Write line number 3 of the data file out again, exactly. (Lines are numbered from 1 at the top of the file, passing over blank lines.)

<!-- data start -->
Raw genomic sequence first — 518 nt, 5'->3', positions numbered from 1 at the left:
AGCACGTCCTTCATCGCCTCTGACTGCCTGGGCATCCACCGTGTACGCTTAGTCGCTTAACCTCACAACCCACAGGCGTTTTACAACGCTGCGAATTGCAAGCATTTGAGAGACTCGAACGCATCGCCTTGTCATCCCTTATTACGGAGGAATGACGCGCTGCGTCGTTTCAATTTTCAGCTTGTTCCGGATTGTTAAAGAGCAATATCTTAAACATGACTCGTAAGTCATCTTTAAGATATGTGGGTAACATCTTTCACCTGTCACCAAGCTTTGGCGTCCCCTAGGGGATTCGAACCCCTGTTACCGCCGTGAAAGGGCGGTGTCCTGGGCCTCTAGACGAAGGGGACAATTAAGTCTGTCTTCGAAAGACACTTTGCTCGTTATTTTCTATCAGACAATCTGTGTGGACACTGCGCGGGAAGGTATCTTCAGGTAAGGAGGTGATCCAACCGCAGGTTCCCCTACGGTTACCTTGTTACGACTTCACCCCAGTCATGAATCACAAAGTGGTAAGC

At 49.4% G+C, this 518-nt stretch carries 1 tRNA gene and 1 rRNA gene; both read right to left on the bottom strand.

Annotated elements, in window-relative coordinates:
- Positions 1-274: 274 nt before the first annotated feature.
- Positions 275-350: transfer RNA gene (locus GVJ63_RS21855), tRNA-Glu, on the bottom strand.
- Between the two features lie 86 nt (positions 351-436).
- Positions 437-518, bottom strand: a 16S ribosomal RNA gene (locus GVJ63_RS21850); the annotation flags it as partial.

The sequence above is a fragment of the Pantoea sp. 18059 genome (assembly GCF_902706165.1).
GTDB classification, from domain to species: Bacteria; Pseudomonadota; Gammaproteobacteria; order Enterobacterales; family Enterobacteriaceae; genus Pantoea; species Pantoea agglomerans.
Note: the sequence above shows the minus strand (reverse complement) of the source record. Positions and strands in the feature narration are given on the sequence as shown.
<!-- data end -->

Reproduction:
At 49.4% G+C, this 518-nt stretch carries 1 tRNA gene and 1 rRNA gene; both read right to left on the bottom strand.